Chris, I’ve tried multiple times in the past to convince Todd that his cheerleading isn’t helping those he cheers.

        In ’95, faced with my 1st grade son being served Mathland by the progressive educators who still control the Grass Valley School District, I drove to Palo Alto for a large public meeting facilitated by Bill Evers regarding whole math and whole language instruction. Speaking was Bill Honig, Maureen DiMarco and a few others, about a 50-50 split on both sides. The inspiration for the meeting and the parent’s group Honest, Open Logical Debate (HOLD) of which Evers was a part was the tanking of basic math test scores after Palo Alto schools adopted the same teaching philosophy the GVSD was following.

        Grass Valley performance was even worse. After 3 years of Mathland, half of my son’s classmates tested in the bottom quartile in math and language when the first STAR test results were made public. Jon Byerrum, husband of the current County superintendent of education Holly Hermansen, was the one driving the child centered constructivist approach and, at the board meeting following the release of the numbers was somewhat subdued while claiming Mathland just had a few holes that needed patching. They kept it for several more years before adopting the math text I had tried to get them to pilot in ’95 when Saxon Publishing was giving away a classroom’s worth of books for each grade if only the school would choose a test, give it before and afterwards, and make the results public. Linda Brown, assistant Supe and principal of Hennessey rejected it outright, saying it was “just drill and kill” (‘if you drill the child, you kill their enthusiasm’, a trite saying progressive educators created to replace ‘practice makes perfect’).

        The master teacher Brown picked to both drive the Mathland rollout and to determine how well it was working is currently working the same sort of magic at the Grass Valley Charter School.

        I think there are still Mathland cripples making their way through Nevada Union.

        • Todd Juvinall says:

          OKey dokey Greg.

          • Greg Goodknight says:

            Todd, please don’t go away mad… it’s also that this issue isn’t left vs. right though it sometimes seems that way… two of the most fervent supporters of traditional math education I know are math professors by trade and Marxists by politics. One of them even was a key player with Lynne Cheney at an AEI event examining the issues.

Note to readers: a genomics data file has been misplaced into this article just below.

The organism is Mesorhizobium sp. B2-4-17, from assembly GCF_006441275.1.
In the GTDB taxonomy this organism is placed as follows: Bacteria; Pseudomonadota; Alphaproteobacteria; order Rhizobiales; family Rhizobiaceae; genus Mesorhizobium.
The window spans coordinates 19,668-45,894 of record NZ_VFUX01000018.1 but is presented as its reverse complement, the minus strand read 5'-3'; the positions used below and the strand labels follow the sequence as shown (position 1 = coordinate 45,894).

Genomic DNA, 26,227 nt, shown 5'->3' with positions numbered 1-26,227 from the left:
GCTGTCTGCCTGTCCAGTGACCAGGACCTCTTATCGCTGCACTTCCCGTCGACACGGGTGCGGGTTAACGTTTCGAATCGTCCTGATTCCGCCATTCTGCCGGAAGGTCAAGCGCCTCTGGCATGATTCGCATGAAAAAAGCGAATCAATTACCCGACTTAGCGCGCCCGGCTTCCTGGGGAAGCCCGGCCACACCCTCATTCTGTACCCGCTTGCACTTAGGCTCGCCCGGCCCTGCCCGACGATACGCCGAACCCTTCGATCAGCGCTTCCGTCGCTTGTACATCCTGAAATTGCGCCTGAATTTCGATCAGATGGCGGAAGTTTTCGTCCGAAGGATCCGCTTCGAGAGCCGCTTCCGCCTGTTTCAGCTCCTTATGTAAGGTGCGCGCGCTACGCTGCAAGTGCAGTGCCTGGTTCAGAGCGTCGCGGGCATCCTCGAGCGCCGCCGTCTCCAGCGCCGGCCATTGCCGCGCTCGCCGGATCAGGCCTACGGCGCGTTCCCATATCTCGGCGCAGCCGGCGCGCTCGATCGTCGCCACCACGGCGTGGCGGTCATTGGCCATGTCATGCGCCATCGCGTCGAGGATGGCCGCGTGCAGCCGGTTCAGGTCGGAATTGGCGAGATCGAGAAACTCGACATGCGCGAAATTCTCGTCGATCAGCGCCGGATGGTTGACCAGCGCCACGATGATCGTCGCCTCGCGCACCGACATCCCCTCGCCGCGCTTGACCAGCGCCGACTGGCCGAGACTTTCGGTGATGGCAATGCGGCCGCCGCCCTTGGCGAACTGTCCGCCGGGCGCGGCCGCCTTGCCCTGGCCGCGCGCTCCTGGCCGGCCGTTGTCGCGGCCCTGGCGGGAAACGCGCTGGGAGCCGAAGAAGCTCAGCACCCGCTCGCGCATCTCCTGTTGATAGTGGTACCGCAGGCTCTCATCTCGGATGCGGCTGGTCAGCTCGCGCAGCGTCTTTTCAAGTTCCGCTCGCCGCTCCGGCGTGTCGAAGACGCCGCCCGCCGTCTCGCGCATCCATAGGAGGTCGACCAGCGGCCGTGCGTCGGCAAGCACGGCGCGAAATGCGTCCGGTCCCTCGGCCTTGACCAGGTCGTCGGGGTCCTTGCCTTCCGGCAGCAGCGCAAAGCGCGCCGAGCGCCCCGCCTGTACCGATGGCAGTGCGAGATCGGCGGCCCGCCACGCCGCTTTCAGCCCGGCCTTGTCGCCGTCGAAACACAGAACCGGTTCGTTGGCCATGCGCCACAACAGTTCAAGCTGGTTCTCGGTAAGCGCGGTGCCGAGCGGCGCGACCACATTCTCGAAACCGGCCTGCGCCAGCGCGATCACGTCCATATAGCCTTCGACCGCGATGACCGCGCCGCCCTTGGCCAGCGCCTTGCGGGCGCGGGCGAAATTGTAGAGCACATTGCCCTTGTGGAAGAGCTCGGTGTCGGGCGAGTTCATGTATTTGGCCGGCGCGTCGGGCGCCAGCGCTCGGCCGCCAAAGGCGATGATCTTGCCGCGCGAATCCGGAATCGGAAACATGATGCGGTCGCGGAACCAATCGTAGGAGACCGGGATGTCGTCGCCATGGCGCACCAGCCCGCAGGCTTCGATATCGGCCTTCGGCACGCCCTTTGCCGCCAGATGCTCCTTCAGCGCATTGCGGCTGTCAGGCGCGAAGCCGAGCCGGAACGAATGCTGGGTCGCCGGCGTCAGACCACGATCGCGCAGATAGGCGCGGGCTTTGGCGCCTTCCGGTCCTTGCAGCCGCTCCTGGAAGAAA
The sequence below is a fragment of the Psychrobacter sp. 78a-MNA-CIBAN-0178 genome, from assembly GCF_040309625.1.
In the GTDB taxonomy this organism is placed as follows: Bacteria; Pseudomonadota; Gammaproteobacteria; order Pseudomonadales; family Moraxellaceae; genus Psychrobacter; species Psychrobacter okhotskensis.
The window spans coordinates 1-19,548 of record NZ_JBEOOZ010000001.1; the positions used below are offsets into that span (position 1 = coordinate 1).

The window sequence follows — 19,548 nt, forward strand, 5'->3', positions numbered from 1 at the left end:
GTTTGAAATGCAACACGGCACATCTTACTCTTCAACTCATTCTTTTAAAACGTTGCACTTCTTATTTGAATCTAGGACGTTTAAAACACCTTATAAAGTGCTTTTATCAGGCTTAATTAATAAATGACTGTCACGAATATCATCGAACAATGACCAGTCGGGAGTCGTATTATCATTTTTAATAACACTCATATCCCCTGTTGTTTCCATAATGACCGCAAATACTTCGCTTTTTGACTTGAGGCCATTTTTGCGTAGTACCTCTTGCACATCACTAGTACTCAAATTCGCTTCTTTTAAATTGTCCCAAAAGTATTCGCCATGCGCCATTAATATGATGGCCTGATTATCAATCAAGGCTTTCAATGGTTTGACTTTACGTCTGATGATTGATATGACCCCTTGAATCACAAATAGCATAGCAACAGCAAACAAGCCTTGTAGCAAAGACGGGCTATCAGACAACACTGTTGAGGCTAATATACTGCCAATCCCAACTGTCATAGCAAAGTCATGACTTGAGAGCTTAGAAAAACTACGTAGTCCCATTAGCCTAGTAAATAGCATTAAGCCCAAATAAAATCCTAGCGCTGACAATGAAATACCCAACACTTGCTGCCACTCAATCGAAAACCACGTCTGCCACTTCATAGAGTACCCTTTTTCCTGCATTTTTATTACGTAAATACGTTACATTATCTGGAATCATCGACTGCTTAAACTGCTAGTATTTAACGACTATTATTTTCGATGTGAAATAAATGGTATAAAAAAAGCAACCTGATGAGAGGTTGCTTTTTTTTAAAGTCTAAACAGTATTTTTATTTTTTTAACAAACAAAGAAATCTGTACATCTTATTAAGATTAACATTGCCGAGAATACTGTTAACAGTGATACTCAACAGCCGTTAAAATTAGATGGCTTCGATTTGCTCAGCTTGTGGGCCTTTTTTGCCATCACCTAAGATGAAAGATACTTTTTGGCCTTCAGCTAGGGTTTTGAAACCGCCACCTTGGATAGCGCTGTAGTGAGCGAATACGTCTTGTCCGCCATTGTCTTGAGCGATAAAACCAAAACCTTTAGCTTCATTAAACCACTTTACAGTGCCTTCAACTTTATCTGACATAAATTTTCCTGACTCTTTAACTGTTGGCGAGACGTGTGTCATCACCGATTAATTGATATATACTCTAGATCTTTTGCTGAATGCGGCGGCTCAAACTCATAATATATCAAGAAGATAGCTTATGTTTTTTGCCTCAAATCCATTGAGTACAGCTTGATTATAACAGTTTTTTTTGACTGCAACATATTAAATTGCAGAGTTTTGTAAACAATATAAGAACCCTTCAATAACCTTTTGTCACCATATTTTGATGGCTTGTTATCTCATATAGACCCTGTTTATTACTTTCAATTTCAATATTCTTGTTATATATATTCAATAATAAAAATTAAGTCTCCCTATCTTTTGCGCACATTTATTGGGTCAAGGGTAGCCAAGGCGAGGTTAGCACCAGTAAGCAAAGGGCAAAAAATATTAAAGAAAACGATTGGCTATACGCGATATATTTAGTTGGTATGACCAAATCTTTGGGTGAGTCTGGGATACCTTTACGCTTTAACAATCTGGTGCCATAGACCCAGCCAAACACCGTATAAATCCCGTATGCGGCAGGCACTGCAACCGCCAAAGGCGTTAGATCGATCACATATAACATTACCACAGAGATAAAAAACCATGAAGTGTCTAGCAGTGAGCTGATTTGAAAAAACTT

• Todd Juvinall says:

            Not mad, just disappointed.

          • Greg Goodknight says:

            Todd, I’m disappointed every time I try to have a substantive conversation only to have someone pop up and make a polarizing comment. Besides, I’m not a conservative and retain a faint hope that someday “liberal” stops being a euphemism for “social democrat” and returns to its traditional definition.

        • Todd Juvinall says:

          That’s OK Greg. I will refrain so I don’t embarrass you further.

  4. Todd Juvinall says:

    I have refrained for years from criticizing folks I generally agree with as I have endured many years of only one side in the newspapers and internet. So, I will refrain from patting you on the back and as you know I have never criticized you or your comments. My position is the people I like and believe in get enough crap from the left and the MSM. So I refrain.

    Good luck.

    • Chris Peterson says:

      Wow. You just gave me a glimpse of how truly difficult it must be to be a politician. Unlike the common elected official, who must mask their feelings that their constituents are ugly, repugnant, and ignorant oafs who couldn’t begin to understand the complexities of daily government, and who feed from the trough of insider knowledge for personal profit; you were genuinely a prince among thieves.

      God bless you, Todd, for never revealing your true opinion of us during your long career. It must have been a long, agonizing nightmare.